Doug Nelson Biography

Doug Nelson received his bachelors degree in 1962 from the University of Virginia, where he studied with Bill Battig. From there he went way north, to the University of Wisconsin-Madison, where he studied with Wolf Brogden and received his Ph.D. in 1967. Doug's dissertation looked at paired-associate acquisition, and even then he was interested in the role of pre-experimentally acquired knowledge on learning and memory in the laboratory. In 1967 he came to the University of South Florida, which was a new university with little history or tradition but seemingly great potential (and an assurance that he wouldn't get frostbite while walking to class). Doug and the Psychology Department at USF turned out to be a good match, and he spent 40 years of an extremely active research and teaching career on the Tampa campus. Doug was involved in bringing a Ph.D. program to the Psychology Department and mentored the program's first graduate, Dr. David Brooks, in 1974. He received numerous honors and awards for his outstanding research throughout his career and was awarded the title of Distinguished Research Professor in 1994.

group photo
David Brooks, Doug Nelson, Richard Borden, and Joseph Wheeler
(click to enlarge)

Doug's research has informed our understanding of human memory in many domains, including serial and associative learning, the pictorial superiority effect in memory, levels of processing, and, most recently, the role of prior knowledge in memory for experimentally acquired information. Doug's theory on why pictures are easier to remember than words - the Sensory-Semantic model - suggested that it is the physical distinctiveness of pictures relative to words that contributes to the superior recall of pictures. This theory, originally published in 1976, continues to be widely cited despite its age. Doug's research on the importance of sensory information in memory for pictures led him to question the leading theory of memory available at the time - the Levels of Processing theory. His research suggested that sensory information about words was not simply encoded in a shallow and fleeting manner, but played a major role in the memorability of the stimulus words. These findings led to a long-term program of research on the role of prior knowledge in cued and free recall and recognition. He developed a model, Processing Implicit and Explicit Representations (PIER), to describe the individual contributions of unconsciously activated prior knowledge and explicit encoding activities on memory for recently experienced stimuli. This research was made possible by over 20 years of collecting the University of South Florida Word Association Norms, which have been used extensively by researchers throughout the world and are now archived on the Psychonomic Society website. Doug's research on PIER, and its quantitative version, PIER2, has established that the wealth of information brought by the learner to the laboratory is not simply noise to be ignored or eliminated. Instead, this prior knowledge can be quantified and serves as a significant predictor of recall and recognition. This festschrift will illustrate the important role of prior knowledge and its measurement in understanding human memory performance.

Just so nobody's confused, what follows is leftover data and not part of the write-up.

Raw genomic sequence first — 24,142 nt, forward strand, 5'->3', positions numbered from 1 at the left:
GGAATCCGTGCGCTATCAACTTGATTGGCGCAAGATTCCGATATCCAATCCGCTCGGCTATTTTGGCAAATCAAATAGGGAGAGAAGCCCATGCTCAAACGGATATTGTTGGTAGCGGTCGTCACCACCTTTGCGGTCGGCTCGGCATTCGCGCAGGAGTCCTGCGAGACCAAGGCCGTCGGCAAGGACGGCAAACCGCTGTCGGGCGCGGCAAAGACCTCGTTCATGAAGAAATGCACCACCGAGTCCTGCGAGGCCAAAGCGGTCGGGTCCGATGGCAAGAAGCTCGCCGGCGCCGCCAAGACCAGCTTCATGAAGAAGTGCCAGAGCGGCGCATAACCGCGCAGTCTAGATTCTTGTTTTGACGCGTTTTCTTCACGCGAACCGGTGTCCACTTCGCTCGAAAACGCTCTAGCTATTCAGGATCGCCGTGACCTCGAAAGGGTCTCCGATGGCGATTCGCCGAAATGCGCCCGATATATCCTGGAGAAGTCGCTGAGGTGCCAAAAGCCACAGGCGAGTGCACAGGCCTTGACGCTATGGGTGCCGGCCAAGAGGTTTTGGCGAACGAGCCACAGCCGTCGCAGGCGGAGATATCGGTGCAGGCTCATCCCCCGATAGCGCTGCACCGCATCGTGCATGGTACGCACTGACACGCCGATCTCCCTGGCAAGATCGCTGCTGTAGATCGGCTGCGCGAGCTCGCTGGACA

Doug's Vitae